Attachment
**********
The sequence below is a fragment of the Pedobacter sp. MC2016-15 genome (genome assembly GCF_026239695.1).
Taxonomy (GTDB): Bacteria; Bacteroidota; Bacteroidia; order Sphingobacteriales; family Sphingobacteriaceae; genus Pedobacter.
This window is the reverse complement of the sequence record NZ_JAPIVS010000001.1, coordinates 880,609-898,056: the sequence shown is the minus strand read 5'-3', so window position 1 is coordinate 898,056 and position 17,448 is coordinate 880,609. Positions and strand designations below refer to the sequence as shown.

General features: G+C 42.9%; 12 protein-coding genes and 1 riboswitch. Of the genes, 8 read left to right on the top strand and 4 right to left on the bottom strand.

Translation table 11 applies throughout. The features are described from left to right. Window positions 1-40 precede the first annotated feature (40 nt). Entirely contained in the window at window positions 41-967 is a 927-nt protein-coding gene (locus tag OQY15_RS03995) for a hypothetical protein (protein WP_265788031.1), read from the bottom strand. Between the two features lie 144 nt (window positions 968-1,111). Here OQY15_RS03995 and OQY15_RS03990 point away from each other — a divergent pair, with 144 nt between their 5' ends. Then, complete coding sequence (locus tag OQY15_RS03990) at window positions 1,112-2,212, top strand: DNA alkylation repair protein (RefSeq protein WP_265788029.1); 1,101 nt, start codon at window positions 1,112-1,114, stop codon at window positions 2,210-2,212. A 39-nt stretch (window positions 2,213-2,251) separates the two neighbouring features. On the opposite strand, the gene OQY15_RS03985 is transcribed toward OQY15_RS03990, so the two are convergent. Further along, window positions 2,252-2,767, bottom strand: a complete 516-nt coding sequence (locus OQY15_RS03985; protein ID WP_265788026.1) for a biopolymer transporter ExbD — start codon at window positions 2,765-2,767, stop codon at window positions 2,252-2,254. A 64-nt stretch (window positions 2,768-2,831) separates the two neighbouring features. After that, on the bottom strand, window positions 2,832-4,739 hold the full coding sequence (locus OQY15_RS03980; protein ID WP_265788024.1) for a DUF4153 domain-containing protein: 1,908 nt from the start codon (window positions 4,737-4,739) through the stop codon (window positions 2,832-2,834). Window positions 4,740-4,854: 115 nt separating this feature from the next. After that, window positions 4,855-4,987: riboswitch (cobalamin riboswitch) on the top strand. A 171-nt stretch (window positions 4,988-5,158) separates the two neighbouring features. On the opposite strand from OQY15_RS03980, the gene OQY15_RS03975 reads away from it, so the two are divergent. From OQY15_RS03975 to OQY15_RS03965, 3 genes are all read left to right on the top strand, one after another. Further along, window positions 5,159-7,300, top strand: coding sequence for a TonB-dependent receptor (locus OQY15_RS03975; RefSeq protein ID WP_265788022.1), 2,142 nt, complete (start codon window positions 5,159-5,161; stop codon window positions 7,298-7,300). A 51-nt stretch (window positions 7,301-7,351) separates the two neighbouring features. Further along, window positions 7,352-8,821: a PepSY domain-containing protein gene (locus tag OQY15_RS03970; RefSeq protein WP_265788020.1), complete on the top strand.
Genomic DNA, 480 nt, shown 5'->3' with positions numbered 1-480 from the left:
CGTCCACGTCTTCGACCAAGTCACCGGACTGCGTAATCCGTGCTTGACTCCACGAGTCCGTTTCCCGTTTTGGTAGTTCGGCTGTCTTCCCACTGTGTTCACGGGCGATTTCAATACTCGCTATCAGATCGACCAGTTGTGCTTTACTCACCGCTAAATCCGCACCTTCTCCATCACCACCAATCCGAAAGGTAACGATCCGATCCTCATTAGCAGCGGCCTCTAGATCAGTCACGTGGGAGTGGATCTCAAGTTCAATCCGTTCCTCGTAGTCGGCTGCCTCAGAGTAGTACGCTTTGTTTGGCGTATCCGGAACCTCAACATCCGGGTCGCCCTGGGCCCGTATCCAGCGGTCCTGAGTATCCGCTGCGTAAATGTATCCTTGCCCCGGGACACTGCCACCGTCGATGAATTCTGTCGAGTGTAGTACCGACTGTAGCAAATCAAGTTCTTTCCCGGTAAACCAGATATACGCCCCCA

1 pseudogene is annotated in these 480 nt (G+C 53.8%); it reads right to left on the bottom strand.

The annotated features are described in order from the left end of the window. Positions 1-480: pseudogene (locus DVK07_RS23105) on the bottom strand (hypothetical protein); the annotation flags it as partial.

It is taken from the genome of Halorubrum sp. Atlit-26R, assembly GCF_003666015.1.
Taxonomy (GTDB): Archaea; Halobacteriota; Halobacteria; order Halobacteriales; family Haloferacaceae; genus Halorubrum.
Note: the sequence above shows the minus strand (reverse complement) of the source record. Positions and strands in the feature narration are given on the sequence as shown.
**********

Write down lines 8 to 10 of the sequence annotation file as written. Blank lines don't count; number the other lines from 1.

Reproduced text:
1 pseudogene is annotated in these 480 nt (G+C 53.8%); it reads right to left on the bottom strand.

The annotated features are described in order from the left end of the window. Positions 1-480: pseudogene (locus DVK07_RS23105) on the bottom strand (hypothetical protein); the annotation flags it as partial.

It is taken from the genome of Halorubrum sp. Atlit-26R, assembly GCF_003666015.1.